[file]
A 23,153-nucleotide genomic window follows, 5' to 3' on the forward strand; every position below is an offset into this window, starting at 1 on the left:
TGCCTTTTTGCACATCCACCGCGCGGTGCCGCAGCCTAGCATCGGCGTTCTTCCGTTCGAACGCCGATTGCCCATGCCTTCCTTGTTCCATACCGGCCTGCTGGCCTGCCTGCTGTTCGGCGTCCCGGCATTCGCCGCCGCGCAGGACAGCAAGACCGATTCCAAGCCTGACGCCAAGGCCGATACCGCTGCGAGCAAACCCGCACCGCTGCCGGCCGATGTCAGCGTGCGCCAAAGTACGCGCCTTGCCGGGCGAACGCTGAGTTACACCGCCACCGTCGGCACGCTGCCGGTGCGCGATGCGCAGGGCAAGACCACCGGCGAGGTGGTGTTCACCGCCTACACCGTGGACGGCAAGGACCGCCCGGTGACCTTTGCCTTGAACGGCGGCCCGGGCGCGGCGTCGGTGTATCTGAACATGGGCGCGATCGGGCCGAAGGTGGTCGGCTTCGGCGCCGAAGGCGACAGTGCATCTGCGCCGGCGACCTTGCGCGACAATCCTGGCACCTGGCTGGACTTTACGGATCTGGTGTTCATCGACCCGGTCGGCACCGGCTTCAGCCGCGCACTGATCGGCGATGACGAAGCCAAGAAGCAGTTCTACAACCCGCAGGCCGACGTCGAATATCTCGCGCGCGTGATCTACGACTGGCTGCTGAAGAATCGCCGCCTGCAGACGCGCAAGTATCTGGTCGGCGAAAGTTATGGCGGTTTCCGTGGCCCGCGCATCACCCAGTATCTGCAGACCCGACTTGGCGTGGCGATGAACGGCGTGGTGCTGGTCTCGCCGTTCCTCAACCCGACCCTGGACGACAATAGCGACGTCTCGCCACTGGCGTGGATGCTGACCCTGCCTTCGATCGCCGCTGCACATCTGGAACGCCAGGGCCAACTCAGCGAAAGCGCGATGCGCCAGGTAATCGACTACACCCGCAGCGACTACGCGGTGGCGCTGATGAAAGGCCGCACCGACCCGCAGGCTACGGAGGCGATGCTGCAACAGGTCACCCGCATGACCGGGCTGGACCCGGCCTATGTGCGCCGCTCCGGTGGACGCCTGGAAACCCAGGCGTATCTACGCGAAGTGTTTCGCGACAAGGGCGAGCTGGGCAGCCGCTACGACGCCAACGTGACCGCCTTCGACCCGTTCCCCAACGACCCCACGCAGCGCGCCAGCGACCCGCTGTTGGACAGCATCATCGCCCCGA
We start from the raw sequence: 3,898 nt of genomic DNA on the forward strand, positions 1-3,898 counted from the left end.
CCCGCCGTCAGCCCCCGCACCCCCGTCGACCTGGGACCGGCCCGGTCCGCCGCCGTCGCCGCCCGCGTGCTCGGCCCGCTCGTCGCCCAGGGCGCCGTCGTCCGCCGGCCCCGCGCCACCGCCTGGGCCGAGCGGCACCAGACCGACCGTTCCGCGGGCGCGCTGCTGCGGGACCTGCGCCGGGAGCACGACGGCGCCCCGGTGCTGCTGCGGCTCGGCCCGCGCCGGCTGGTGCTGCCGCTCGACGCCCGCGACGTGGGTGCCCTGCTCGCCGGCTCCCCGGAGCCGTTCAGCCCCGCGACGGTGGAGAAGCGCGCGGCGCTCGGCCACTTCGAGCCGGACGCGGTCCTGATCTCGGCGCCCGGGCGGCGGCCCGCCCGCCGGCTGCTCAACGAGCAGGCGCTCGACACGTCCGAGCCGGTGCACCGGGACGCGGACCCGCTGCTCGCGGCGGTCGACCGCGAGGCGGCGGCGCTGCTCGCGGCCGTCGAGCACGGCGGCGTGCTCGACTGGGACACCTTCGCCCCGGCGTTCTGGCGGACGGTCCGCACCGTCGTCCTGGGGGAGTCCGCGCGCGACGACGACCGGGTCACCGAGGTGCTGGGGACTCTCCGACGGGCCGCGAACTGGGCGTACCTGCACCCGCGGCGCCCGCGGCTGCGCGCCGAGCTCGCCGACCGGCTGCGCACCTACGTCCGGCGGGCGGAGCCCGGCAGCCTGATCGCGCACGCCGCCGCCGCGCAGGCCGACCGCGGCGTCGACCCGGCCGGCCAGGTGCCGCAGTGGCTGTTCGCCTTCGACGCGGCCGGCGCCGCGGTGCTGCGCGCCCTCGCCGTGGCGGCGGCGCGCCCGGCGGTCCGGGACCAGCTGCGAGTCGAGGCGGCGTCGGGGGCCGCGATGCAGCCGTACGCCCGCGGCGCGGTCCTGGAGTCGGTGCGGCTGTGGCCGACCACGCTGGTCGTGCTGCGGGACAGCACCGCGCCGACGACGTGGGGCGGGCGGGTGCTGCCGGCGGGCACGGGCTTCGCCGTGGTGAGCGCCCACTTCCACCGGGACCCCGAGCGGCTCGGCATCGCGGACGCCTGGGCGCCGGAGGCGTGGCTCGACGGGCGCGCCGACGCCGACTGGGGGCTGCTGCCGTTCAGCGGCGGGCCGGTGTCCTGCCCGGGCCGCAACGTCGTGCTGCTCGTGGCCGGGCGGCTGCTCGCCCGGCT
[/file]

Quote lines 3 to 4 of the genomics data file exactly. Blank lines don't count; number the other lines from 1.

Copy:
We start from the raw sequence: 3,898 nt of genomic DNA on the forward strand, positions 1-3,898 counted from the left end.
CCCGCCGTCAGCCCCCGCACCCCCGTCGACCTGGGACCGGCCCGGTCCGCCGCCGTCGCCGCCCGCGTGCTCGGCCCGCTCGTCGCCCAGGGCGCCGTCGTCCGCCGGCCCCGCGCCACCGCCTGGGCCGAGCGGCACCAGACCGACCGTTCCGCGGGCGCGCTGCTGCGGGACCTGCGCCGGGAGCACGACGGCGCCCCGGTGCTGCTGCGGCTCGGCCCGCGCCGGCTGGTGCTGCCGCTCGACGCCCGCGACGTGGGTGCCCTGCTCGCCGGCTCCCCGGAGCCGTTCAGCCCCGCGACGGTGGAGAAGCGCGCGGCGCTCGGCCACTTCGAGCCGGACGCGGTCCTGATCTCGGCGCCCGGGCGGCGGCCCGCCCGCCGGCTGCTCAACGAGCAGGCGCTCGACACGTCCGAGCCGGTGCACCGGGACGCGGACCCGCTGCTCGCGGCGGTCGACCGCGAGGCGGCGGCGCTGCTCGCGGCCGTCGAGCACGGCGGCGTGCTCGACTGGGACACCTTCGCCCCGGCGTTCTGGCGGACGGTCCGCACCGTCGTCCTGGGGGAGTCCGCGCGCGACGACGACCGGGTCACCGAGGTGCTGGGGACTCTCCGACGGGCCGCGAACTGGGCGTACCTGCACCCGCGGCGCCCGCGGCTGCGCGCCGAGCTCGCCGACCGGCTGCGCACCTACGTCCGGCGGGCGGAGCCCGGCAGCCTGATCGCGCACGCCGCCGCCGCGCAGGCCGACCGCGGCGTCGACCCGGCCGGCCAGGTGCCGCAGTGGCTGTTCGCCTTCGACGCGGCCGGCGCCGCGGTGCTGCGCGCCCTCGCCGTGGCGGCGGCGCGCCCGGCGGTCCGGGACCAGCTGCGAGTCGAGGCGGCGTCGGGGGCCGCGATGCAGCCGTACGCCCGCGGCGCGGTCCTGGAGTCGGTGCGGCTGTGGCCGACCACGCTGGTCGTGCTGCGGGACAGCACCGCGCCGACGACGTGGGGCGGGCGGGTGCTGCCGGCGGGCACGGGCTTCGCCGTGGTGAGCGCCCACTTCCACCGGGACCCCGAGCGGCTCGGCATCGCGGACGCCTGGGCGCCGGAGGCGTGGCTCGACGGGCGCGCCGACGCCGACTGGGGGCTGCTGCCGTTCAGCGGCGGGCCGGTGTCCTGCCCGGGCCGCAACGTCGTGCTGCTCGTGGCCGGGCGGCTGCTCGCCCGGCT